The amusement park was about ten miles from where I lived, about a 20 minute drive. My family had two cars. My dad took a train to work. My mother had one car, and I had to vie with my two older sisters for use of the second car. So I didn't get to take it for the day very often. Instead, I usually carpooled with a fellow named Billy who lived near me. He was older, maybe 22 or 23, and going to college part time.

     The summer of '66 was a hot one. I remember being happy working out by the picnic tables, under the trees, where it was cooler, instead of in the middle of the park. I got to know kids who ran the rides, and I rode the big roller coaster a couple of dozen times. Then I got bored, and when I wasn't working I sat around the picnic tables and read books or magazines.

     About halfway through the summer I was asked to help out with the ice-cream truck. That was a lot of fun. The truck delivered ice-cream pops to the stands around the park. I got to ride on the front bumper of the truck. It stopped at each stand, while I jumped off, ran around to the back, and pulled out the ice-cream order for the day.

     There were six or eight kids who worked at my stand. Joe was the boss. He was a distinguished-looking older man -- tall and thin with graying hair, and he took the job seriously and ran the stand by the book. His assistant, Walter, was even older, and he was a fellow we could pretty much ignore.

     One August afternoon, we were all looking forward to getting back to school, back to our real lives. Business was slow. Joe was off doing something else in the park, leaving Walter in charge. I was sitting at the cash register, when Billy tumbled out of the back of the stand. He was laughing. A second later I saw a shot of red go flying over his shoulder. Then another kid came through the door. He was armed with a ketchup squeeze bottle in one hand, and a mustard squeeze bottle in the other.

     The kid squirted the mustard bottle. One line hit Billy in the shoulder; another missed him and landed on my pants. Billy grabbed a mustard container from the counter, turned, and fired back at his assailant. Then he shouted to me. "Come on, Tom. I need reinforcements!"

     Just then, another kid came out of the back, shooting with both hands, ropes of ketchup and mustard flying through the air. I grabbed a mustard and a ketchup, and joined Billy, fighting off the other two kids.

     Within seconds, four or five kids were running through the stand splashing mustard and ketchup all over one another, and also getting it on the counter, the floor, and a couple of customers. Walter was yelling, "Stop it! Stop it!" But, like I said, nobody paid attention to Walter.

     I remember running through the back of the stand, over to the other side, when Billy came up behind me. He vaulted over the counter and started shooting at someone. Just then, Joe walked into the snack stand.

     He put a stop to everything, real quick. Billy was fired. He was gone in less than an hour. So were a couple of the other combatants.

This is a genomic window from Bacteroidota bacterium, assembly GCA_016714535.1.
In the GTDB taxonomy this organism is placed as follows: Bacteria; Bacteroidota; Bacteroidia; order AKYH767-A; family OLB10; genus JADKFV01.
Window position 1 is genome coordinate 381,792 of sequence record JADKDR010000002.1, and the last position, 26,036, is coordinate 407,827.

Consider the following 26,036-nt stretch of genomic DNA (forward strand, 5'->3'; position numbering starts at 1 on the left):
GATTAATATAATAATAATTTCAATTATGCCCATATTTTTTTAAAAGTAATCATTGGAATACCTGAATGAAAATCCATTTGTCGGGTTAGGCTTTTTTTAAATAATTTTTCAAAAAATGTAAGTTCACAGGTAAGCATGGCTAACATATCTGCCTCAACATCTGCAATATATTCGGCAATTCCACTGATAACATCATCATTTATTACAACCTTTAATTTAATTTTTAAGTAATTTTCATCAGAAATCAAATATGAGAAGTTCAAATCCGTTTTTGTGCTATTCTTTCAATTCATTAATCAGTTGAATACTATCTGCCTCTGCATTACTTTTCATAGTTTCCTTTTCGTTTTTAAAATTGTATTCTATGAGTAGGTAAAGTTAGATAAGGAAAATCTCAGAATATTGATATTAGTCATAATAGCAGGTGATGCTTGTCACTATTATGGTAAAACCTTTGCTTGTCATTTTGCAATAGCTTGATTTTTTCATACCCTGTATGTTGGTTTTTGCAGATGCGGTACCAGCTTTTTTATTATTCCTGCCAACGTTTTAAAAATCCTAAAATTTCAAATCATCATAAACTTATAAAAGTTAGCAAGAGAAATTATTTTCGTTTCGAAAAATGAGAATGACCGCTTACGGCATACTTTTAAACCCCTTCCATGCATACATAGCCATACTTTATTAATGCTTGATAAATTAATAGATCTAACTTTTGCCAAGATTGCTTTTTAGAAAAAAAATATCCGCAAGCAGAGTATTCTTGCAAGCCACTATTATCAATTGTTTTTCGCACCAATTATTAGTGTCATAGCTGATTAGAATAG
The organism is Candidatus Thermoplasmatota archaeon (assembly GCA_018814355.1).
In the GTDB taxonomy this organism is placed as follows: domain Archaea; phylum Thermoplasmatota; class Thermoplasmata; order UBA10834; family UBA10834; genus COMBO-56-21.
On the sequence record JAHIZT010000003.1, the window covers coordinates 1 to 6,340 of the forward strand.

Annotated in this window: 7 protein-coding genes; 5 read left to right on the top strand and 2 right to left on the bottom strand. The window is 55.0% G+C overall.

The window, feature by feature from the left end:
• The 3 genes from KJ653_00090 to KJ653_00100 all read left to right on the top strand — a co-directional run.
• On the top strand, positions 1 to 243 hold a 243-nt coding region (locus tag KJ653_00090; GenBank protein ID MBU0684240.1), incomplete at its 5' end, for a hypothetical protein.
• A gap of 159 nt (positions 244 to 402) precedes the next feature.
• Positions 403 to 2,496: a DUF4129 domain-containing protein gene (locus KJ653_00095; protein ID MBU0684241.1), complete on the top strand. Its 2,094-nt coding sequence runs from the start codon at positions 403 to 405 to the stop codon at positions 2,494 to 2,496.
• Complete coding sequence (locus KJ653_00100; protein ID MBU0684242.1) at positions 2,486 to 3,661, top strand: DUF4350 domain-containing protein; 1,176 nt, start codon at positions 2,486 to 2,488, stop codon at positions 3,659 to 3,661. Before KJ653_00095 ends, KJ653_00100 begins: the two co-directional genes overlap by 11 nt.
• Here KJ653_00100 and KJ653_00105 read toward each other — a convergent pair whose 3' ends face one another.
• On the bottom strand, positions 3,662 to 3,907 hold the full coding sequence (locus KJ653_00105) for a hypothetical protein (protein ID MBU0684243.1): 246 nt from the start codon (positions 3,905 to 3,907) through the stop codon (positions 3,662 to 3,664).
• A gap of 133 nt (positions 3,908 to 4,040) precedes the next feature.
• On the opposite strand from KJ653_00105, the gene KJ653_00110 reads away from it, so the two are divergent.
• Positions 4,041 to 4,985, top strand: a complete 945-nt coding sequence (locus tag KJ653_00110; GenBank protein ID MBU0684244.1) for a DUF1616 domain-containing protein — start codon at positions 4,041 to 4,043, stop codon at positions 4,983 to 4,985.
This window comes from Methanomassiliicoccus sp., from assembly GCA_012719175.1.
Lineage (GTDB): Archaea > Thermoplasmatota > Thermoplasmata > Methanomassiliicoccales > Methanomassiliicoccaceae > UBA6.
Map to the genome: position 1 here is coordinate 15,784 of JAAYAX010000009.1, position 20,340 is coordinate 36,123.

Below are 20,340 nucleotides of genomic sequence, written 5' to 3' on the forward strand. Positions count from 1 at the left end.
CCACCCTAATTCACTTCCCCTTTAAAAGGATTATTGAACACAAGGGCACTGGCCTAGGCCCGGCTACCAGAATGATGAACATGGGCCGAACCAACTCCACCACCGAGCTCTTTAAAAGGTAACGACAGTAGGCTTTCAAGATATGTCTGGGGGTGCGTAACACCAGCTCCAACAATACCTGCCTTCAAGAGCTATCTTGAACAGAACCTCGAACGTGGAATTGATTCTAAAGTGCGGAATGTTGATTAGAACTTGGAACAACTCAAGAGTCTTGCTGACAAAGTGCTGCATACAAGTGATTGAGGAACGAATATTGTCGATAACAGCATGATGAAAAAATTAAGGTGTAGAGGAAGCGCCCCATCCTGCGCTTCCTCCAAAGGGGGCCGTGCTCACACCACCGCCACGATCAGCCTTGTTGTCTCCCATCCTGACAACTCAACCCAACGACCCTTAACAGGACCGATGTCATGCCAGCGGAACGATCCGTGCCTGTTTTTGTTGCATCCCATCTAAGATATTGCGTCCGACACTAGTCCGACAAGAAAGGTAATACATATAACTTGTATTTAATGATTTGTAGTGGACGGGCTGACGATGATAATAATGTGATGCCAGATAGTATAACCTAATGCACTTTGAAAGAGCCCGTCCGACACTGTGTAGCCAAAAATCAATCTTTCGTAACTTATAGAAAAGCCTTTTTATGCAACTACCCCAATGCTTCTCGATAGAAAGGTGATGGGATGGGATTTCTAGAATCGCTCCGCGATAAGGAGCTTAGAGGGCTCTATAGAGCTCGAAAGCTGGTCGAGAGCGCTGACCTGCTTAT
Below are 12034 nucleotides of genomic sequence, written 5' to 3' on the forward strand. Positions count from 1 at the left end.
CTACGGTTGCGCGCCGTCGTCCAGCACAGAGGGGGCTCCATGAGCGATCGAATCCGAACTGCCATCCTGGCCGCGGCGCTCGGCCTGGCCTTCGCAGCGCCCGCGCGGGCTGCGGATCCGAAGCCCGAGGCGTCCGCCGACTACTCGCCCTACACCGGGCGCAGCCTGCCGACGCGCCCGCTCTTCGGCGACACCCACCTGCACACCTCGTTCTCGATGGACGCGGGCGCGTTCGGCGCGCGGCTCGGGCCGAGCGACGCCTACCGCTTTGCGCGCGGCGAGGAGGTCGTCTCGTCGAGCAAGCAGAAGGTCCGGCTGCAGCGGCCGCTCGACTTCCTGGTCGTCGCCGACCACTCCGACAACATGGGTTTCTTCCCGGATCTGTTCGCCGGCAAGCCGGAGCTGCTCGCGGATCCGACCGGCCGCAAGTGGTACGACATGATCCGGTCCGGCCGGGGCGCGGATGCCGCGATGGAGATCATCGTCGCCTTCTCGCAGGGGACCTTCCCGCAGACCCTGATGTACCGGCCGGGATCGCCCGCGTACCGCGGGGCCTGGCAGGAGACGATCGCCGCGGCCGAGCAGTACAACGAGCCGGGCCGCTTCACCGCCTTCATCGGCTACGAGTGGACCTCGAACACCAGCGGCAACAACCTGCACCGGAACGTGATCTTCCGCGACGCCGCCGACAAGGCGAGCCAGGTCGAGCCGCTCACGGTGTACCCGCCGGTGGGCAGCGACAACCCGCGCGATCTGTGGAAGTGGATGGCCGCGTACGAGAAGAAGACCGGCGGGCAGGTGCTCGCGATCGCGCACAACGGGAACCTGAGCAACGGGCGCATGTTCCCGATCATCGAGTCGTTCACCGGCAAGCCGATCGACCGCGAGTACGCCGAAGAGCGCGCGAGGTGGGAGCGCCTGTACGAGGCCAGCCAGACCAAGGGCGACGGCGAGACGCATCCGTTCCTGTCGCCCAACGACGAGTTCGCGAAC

I was not fired, I got away with a reprimand. Maybe it was because I was the youngest kid there, or maybe because Joe knew I hadn't started it. But I was demoted. I was taken off the morning ice-cream route, and put to work cleaning and scouring shelves.

     The incident occurred toward the end of August. I worked through Labor Day, then the park closed. I do remember, at the time I'd been hired, there'd been some mention of an end-of-season bonus if I stayed for the entire summer. I didn't get the bonus. That's another lesson I learned -- if you want your bonus, behave yourself. But at least I can say, I was never fired.

Wednesday, April 9, 2014

Should I Buy a Suit?

     For over 30 years, I wore a suit and tie to work every day. Get up in the morning, button the top button of my shirt, cinch the tie, struggle into the jacket, lace up the tight shoes.

     One of the great joys of retiring was the freedom to wear what I want, when I want -- in my case, chinos and a polo shirt in the summer; chinos and a sweater in the winter. And then either sneakers, or my clunky brown Rockport shoes, or very often, for most of the day, my comfortable sheepskin slippers from LL Bean.

My entire tie collection, circa 2014
     Actually, for the last few years of my career, my company went "corporate casual" in the summertime, from Memorial Day to Labor Day. But even then, when September rolled around, it was back again to the suit and cinched-up tie.

     I bought my last suit in 1998. I was let go in 2002. I have not worn a suit since. A couple of years ago I gave that last suit to the Salvation Army, hoping someone else could put it to better use than I did by hanging in the closet to gather dust. Along the way, I pared down my tie collection to a total of three ties -- two Christmas ties and an elephant tie my daughter gave me when she got back from her internship in Africa.

     But now B wants me to go buy a new suit. Why? We have a wedding to go to in October. And B's son is getting married next spring. She thinks I would look much better in a suit -- or to put it more bluntly, she wants to be seen with a guy in a suit, not some schlumpy guy in chinos and a golf shirt.

     But I say, you might as well ask a federal prisoner, after he's paid his dues to society, to wear his striped uniform again, ten years after he got out of prison. And to add insult to injury, I'd have to shell out $300 or $400 of my own money to purchase this uniform.

     To be honest, I do still wear a tie occasionally. I have two Christmas ties. There are always a couple of holiday parties that seem to call for me wearing a tie. And once or twice a year I wear my elephant tie. But for the most part, I figure I'm retired and should have the freedom to dress the way I want.

     Now I know women like men in a suit, a lot better than they like men in jeans or a rumpled polo shirt, or even a jacket and tie. But I also know that women like to be comfortable as well. When B comes home from work, the first thing she does is head upstairs into the bedroom and slip on softer, more comfortable clothes.

     So what do you say? Do I have to buy a suit?